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A post popped up on my Facebook post – and that of millions of others – this week containing a letter from a hacked off graduate, Simon Crowther, to his MP complaining about the hike in his student loan rate after graduation. The post contained a statement detailing interest payments totalling £1,800 over the course of just one year with Crowther claiming that the interest rate had been unfairly hiked up. It has since been pointed out by Money Saving Expert, Martin Lewis, that the rate change claim is false.
However, that doesn’t mean that some financial jiggery pokery hasn’t been going on. Lewis points out that what has changed for Crowther and his peers who started university in 2012 is the income level at which loans start to be repaid. They were told that they would start paying back their loans once they were earning over £21,000 and that the threshold would rise annually along with average earnings from 2017. However the limit has now been frozen by the government until 2021 which effectively means increased repayments as their salaries increase. This is undoubtedly to try and recoup some of the huge amount of unpaid loans – according to a Higher Education Policy Institute report, 45p of every £1 lent is currently unpaid. There is also talk of the threshold being lowered in the future.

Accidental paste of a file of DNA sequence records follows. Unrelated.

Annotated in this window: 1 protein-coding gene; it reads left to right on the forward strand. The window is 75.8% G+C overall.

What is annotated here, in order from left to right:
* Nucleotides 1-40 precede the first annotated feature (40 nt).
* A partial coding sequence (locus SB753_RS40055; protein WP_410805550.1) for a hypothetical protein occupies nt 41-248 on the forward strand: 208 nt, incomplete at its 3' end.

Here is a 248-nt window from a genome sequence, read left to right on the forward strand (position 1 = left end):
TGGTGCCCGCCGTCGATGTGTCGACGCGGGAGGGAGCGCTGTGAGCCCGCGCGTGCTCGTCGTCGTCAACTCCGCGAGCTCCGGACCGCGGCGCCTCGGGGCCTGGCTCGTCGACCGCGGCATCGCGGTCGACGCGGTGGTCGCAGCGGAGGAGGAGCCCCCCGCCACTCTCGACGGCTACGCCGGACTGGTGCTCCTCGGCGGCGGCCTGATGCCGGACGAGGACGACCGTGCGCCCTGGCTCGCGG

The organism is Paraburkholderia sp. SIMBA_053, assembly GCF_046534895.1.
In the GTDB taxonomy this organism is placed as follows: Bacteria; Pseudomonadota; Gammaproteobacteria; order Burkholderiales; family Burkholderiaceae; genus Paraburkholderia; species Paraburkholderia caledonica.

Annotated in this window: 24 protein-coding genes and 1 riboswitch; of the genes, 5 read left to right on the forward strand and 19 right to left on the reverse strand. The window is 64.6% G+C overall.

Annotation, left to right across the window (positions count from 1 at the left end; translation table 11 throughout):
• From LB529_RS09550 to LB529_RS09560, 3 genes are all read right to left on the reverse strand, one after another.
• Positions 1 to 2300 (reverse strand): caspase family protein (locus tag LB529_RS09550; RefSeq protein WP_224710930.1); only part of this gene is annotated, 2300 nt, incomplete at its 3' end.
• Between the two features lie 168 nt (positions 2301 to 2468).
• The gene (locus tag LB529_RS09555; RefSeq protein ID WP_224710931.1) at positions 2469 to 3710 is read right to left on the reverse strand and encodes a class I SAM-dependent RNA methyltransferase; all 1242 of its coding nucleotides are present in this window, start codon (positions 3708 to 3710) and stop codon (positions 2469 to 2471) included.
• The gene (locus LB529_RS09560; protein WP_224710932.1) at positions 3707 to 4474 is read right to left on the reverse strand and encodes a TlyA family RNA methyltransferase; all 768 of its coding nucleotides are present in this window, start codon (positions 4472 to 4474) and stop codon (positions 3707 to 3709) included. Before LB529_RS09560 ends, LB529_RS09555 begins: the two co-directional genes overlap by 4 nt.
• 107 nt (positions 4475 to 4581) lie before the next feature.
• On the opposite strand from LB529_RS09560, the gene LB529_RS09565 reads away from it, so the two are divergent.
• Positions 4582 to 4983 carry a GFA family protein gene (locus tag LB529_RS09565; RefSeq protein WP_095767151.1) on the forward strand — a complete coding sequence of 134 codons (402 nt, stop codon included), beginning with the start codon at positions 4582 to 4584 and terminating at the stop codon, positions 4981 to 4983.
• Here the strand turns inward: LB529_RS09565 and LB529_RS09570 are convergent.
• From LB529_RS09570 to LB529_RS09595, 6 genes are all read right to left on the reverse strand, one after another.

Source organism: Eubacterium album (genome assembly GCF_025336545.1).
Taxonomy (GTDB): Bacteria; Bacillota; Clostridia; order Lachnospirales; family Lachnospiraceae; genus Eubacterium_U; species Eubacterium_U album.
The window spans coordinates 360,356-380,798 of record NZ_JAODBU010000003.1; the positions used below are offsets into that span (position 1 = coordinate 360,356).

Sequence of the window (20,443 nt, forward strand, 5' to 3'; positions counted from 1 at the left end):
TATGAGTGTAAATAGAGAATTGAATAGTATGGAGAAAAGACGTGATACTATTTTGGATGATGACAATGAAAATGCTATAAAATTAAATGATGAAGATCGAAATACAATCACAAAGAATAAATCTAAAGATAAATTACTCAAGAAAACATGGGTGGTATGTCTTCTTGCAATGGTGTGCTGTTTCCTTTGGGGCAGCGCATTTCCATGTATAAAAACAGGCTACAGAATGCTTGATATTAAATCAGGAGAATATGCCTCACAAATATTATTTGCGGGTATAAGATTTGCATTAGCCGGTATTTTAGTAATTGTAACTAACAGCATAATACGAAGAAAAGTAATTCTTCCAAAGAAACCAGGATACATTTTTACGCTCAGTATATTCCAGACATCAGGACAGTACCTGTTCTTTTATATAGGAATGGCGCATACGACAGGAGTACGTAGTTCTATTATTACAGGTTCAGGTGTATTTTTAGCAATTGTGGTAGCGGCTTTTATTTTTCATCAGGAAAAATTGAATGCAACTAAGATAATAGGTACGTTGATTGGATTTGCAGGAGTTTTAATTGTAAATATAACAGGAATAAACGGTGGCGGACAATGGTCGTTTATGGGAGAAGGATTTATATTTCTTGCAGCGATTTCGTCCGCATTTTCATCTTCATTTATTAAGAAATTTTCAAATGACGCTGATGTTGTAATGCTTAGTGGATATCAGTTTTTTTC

Although flawed, Crowther’s letter does make an important point about the struggles faced by the younger generation. Graduates are coming out of university with an ever-increasing burden of debt which few manage ever to pay off and face enormous pressure as they juggle repaying student loan with meeting ever increasing living costs as well as saving for retirement. Often there just isn’t enough in the pot to cover it all.
As parents, the future financial obligations that our children will face is a huge worry. Anything that we can do now to take some of the weight off their shoulders later on is a great idea. By starting a saving plan early in their lives, you can spread the cost of their university education over several years and make your money work for you via compound interest. The younger your child is, the longer the investment time horizon and the bigger the multiplier effect on your savings which is why now is the time to start.
At Infinity we have a wealth of experience in helping expats to save for their child’s tertiary education. We offer a variety of flexible savings plans which can enable you to make regular deposits as well as additional lump sum payments as necessary. If you’d like to discuss your requirements with one of our financial planning consultant, please get in touch.
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